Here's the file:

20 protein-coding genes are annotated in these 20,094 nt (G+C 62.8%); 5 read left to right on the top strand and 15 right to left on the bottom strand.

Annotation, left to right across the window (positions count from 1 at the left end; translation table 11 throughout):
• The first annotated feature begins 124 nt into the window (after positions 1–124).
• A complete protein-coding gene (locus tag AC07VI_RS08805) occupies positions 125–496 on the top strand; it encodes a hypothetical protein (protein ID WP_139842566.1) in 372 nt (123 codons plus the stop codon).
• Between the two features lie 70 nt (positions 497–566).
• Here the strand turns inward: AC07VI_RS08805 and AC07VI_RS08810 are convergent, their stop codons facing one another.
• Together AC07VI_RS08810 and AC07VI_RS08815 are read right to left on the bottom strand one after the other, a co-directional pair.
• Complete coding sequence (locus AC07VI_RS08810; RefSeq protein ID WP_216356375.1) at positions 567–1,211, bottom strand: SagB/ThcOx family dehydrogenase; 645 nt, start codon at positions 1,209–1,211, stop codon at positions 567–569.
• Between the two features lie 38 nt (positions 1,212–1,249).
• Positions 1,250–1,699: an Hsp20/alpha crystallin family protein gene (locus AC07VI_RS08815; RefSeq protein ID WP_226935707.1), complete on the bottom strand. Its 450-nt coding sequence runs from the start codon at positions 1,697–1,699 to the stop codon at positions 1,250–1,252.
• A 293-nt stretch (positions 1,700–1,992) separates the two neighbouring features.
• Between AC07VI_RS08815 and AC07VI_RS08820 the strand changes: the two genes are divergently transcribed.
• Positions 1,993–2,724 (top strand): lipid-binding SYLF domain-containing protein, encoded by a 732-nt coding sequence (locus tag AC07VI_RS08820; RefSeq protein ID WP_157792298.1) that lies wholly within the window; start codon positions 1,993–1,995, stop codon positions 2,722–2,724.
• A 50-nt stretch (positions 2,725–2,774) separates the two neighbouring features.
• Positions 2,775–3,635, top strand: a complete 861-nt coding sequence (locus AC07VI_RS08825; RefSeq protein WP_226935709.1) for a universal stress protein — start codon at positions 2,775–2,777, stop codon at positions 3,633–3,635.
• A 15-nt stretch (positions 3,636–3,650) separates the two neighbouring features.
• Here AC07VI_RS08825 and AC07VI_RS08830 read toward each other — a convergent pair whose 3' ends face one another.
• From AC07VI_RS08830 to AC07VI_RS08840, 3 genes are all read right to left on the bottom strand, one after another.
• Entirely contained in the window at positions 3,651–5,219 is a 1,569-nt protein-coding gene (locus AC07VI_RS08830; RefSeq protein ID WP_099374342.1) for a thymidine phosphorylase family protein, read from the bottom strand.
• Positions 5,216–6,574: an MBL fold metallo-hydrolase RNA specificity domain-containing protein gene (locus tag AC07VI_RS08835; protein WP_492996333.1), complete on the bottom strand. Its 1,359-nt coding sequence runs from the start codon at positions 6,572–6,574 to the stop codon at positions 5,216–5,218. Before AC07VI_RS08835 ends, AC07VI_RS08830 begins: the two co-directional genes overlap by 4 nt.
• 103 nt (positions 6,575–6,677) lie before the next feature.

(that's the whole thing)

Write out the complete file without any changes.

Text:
20 protein-coding genes are annotated in these 20,094 nt (G+C 62.8%); 5 read left to right on the top strand and 15 right to left on the bottom strand.

Annotation, left to right across the window (positions count from 1 at the left end; translation table 11 throughout):
• The first annotated feature begins 124 nt into the window (after positions 1–124).
• A complete protein-coding gene (locus tag AC07VI_RS08805) occupies positions 125–496 on the top strand; it encodes a hypothetical protein (protein ID WP_139842566.1) in 372 nt (123 codons plus the stop codon).
• Between the two features lie 70 nt (positions 497–566).
• Here the strand turns inward: AC07VI_RS08805 and AC07VI_RS08810 are convergent, their stop codons facing one another.
• Together AC07VI_RS08810 and AC07VI_RS08815 are read right to left on the bottom strand one after the other, a co-directional pair.
• Complete coding sequence (locus AC07VI_RS08810; RefSeq protein ID WP_216356375.1) at positions 567–1,211, bottom strand: SagB/ThcOx family dehydrogenase; 645 nt, start codon at positions 1,209–1,211, stop codon at positions 567–569.
• Between the two features lie 38 nt (positions 1,212–1,249).
• Positions 1,250–1,699: an Hsp20/alpha crystallin family protein gene (locus AC07VI_RS08815; RefSeq protein ID WP_226935707.1), complete on the bottom strand. Its 450-nt coding sequence runs from the start codon at positions 1,697–1,699 to the stop codon at positions 1,250–1,252.
• A 293-nt stretch (positions 1,700–1,992) separates the two neighbouring features.
• Between AC07VI_RS08815 and AC07VI_RS08820 the strand changes: the two genes are divergently transcribed.
• Positions 1,993–2,724 (top strand): lipid-binding SYLF domain-containing protein, encoded by a 732-nt coding sequence (locus tag AC07VI_RS08820; RefSeq protein ID WP_157792298.1) that lies wholly within the window; start codon positions 1,993–1,995, stop codon positions 2,722–2,724.
• A 50-nt stretch (positions 2,725–2,774) separates the two neighbouring features.
• Positions 2,775–3,635, top strand: a complete 861-nt coding sequence (locus AC07VI_RS08825; RefSeq protein WP_226935709.1) for a universal stress protein — start codon at positions 2,775–2,777, stop codon at positions 3,633–3,635.
• A 15-nt stretch (positions 3,636–3,650) separates the two neighbouring features.
• Here AC07VI_RS08825 and AC07VI_RS08830 read toward each other — a convergent pair whose 3' ends face one another.
• From AC07VI_RS08830 to AC07VI_RS08840, 3 genes are all read right to left on the bottom strand, one after another.
• Entirely contained in the window at positions 3,651–5,219 is a 1,569-nt protein-coding gene (locus AC07VI_RS08830; RefSeq protein ID WP_099374342.1) for a thymidine phosphorylase family protein, read from the bottom strand.
• Positions 5,216–6,574: an MBL fold metallo-hydrolase RNA specificity domain-containing protein gene (locus tag AC07VI_RS08835; protein WP_492996333.1), complete on the bottom strand. Its 1,359-nt coding sequence runs from the start codon at positions 6,572–6,574 to the stop codon at positions 5,216–5,218. Before AC07VI_RS08835 ends, AC07VI_RS08830 begins: the two co-directional genes overlap by 4 nt.
• 103 nt (positions 6,575–6,677) lie before the next feature.